Also under the microscope: rising crime in Wisconsin is a major issue in this campaign for both parties. Lt. Governor Barnes is facing criticism for opponents for his stance on criminal justice.

In a PBS Wisconsin interview in June of 2020, Barnes said "We need to invest more in neighborhood services and programming for our residents, for our communities on the front end. Where will that money come from? Well, it can come from over-bloated budgets in police departments, you know?"

NBC 26 asked Lt. Gov. Barnes how he feels that would help reduce crime.

"I think it's important that we do everything we can to prevent crime from happening in the first place. Things don't have to be this way because they weren't always this way. When my grandad moved to Milwaukee there was an abundance of good-paying jobs so I'm really glad we get to have this conversation, communities that have the opportunity, that have good employment, fully funded, and well-supported schools they don't experience crime like other communities, that have seen their communities dis-invested or a lack of resources, this is about making sure we have a level playing field to give everybody a fair shot."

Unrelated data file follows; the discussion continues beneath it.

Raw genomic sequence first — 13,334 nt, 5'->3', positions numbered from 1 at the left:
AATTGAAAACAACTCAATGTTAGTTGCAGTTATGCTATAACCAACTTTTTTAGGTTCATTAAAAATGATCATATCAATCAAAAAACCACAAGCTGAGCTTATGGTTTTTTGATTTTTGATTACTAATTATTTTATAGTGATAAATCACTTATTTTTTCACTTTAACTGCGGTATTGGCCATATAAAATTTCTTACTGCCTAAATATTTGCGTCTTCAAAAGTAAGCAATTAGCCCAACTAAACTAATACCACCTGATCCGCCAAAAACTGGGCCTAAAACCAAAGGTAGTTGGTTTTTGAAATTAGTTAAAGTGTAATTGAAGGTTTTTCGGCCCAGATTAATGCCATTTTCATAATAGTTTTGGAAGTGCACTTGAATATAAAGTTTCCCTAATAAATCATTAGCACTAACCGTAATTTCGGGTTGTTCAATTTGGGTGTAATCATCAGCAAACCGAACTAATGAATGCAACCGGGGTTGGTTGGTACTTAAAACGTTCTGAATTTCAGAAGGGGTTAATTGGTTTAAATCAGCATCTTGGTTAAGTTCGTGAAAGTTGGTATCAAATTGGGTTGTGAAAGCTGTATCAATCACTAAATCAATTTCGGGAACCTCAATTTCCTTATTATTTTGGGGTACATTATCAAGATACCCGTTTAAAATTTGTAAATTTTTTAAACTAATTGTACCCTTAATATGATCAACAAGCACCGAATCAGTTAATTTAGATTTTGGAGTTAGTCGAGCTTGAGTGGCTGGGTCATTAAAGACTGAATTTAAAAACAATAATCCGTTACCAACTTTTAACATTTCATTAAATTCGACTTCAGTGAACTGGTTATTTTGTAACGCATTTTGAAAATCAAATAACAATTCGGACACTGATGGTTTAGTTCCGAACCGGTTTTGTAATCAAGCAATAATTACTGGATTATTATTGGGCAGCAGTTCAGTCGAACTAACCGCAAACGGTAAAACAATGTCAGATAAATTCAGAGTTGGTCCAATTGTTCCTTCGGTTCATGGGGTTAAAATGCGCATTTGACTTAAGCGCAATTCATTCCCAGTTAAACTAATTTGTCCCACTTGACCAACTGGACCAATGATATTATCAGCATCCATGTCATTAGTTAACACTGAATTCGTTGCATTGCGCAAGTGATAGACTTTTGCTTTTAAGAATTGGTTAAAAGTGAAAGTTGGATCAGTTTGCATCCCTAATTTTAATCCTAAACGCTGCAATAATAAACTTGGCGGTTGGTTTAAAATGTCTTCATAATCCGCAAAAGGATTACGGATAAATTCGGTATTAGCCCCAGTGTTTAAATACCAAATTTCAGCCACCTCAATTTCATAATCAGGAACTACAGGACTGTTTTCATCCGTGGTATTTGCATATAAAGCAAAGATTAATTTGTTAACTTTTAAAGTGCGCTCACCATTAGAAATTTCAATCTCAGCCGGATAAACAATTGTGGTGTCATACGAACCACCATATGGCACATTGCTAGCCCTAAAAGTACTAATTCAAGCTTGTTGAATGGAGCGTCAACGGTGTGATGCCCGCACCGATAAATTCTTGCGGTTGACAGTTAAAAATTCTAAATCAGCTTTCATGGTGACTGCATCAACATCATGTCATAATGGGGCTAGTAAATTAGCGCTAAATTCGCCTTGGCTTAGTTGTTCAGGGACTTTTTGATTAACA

NBC 26 asked Lt. Gov. Barnes if he was concerned if taking money away from police departments would actually hurt crime.

"Well, this isn't really about that. This is again about making sure we do everything we can, making that upfront investment. When I talk to law enforcement officers, sure, they, I supported budgets at the state level that increase funding for law enforcement. The American Rescue Plan invested $100 million into law enforcement and public safety initiative, so it's not about that. What it's about is doing the work to make police officers' jobs easier."

The general election is Tuesday, November 8th. To see NBC 26's exclusive interview with Senator Ron Johnson, click here.